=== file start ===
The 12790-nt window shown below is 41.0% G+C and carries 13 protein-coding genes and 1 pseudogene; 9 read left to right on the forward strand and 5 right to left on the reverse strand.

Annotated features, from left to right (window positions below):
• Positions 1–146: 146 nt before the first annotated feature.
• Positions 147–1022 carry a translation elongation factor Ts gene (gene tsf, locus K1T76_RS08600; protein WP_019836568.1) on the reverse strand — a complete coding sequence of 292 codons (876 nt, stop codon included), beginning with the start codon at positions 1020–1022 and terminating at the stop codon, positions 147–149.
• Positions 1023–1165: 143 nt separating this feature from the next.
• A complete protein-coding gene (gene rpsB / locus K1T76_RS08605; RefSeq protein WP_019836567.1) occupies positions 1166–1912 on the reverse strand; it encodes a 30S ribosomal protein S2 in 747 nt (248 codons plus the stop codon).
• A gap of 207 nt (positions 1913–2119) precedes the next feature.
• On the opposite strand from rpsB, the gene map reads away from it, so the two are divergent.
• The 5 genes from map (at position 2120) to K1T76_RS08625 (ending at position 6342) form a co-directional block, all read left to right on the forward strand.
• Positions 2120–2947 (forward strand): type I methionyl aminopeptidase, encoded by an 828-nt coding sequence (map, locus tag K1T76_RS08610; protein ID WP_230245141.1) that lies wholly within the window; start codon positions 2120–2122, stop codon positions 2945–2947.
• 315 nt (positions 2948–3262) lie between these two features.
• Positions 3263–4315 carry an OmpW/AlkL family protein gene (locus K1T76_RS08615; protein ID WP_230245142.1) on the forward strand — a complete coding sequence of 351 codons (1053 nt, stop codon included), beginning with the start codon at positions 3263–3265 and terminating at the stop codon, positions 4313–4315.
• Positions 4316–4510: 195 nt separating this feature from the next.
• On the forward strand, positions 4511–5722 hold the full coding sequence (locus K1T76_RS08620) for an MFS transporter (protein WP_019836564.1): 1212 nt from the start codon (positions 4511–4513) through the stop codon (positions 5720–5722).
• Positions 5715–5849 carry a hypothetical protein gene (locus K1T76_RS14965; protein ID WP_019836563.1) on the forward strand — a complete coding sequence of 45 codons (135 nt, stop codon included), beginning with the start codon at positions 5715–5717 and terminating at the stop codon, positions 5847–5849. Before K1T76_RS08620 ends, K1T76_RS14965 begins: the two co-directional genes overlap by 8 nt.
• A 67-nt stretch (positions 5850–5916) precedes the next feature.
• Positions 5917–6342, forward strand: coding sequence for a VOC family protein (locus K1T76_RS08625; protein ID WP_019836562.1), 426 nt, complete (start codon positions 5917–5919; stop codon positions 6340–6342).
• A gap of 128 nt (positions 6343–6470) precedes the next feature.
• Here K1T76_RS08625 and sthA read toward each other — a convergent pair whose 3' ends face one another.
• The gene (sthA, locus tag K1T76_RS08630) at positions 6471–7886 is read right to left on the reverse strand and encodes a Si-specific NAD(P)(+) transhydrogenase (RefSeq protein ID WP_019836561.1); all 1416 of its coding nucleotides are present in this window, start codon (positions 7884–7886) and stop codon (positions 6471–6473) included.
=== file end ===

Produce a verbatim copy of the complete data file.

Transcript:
The 12790-nt window shown below is 41.0% G+C and carries 13 protein-coding genes and 1 pseudogene; 9 read left to right on the forward strand and 5 right to left on the reverse strand.

Annotated features, from left to right (window positions below):
• Positions 1–146: 146 nt before the first annotated feature.
• Positions 147–1022 carry a translation elongation factor Ts gene (gene tsf, locus K1T76_RS08600; protein WP_019836568.1) on the reverse strand — a complete coding sequence of 292 codons (876 nt, stop codon included), beginning with the start codon at positions 1020–1022 and terminating at the stop codon, positions 147–149.
• Positions 1023–1165: 143 nt separating this feature from the next.
• A complete protein-coding gene (gene rpsB / locus K1T76_RS08605; RefSeq protein WP_019836567.1) occupies positions 1166–1912 on the reverse strand; it encodes a 30S ribosomal protein S2 in 747 nt (248 codons plus the stop codon).
• A gap of 207 nt (positions 1913–2119) precedes the next feature.
• On the opposite strand from rpsB, the gene map reads away from it, so the two are divergent.
• The 5 genes from map (at position 2120) to K1T76_RS08625 (ending at position 6342) form a co-directional block, all read left to right on the forward strand.
• Positions 2120–2947 (forward strand): type I methionyl aminopeptidase, encoded by an 828-nt coding sequence (map, locus tag K1T76_RS08610; protein ID WP_230245141.1) that lies wholly within the window; start codon positions 2120–2122, stop codon positions 2945–2947.
• 315 nt (positions 2948–3262) lie between these two features.
• Positions 3263–4315 carry an OmpW/AlkL family protein gene (locus K1T76_RS08615; protein ID WP_230245142.1) on the forward strand — a complete coding sequence of 351 codons (1053 nt, stop codon included), beginning with the start codon at positions 3263–3265 and terminating at the stop codon, positions 4313–4315.
• Positions 4316–4510: 195 nt separating this feature from the next.
• On the forward strand, positions 4511–5722 hold the full coding sequence (locus K1T76_RS08620) for an MFS transporter (protein WP_019836564.1): 1212 nt from the start codon (positions 4511–4513) through the stop codon (positions 5720–5722).
• Positions 5715–5849 carry a hypothetical protein gene (locus K1T76_RS14965; protein ID WP_019836563.1) on the forward strand — a complete coding sequence of 45 codons (135 nt, stop codon included), beginning with the start codon at positions 5715–5717 and terminating at the stop codon, positions 5847–5849. Before K1T76_RS08620 ends, K1T76_RS14965 begins: the two co-directional genes overlap by 8 nt.
• A 67-nt stretch (positions 5850–5916) precedes the next feature.
• Positions 5917–6342, forward strand: coding sequence for a VOC family protein (locus K1T76_RS08625; protein ID WP_019836562.1), 426 nt, complete (start codon positions 5917–5919; stop codon positions 6340–6342).
• A gap of 128 nt (positions 6343–6470) precedes the next feature.
• Here K1T76_RS08625 and sthA read toward each other — a convergent pair whose 3' ends face one another.
• The gene (sthA, locus tag K1T76_RS08630) at positions 6471–7886 is read right to left on the reverse strand and encodes a Si-specific NAD(P)(+) transhydrogenase (RefSeq protein ID WP_019836561.1); all 1416 of its coding nucleotides are present in this window, start codon (positions 7884–7886) and stop codon (positions 6471–6473) included.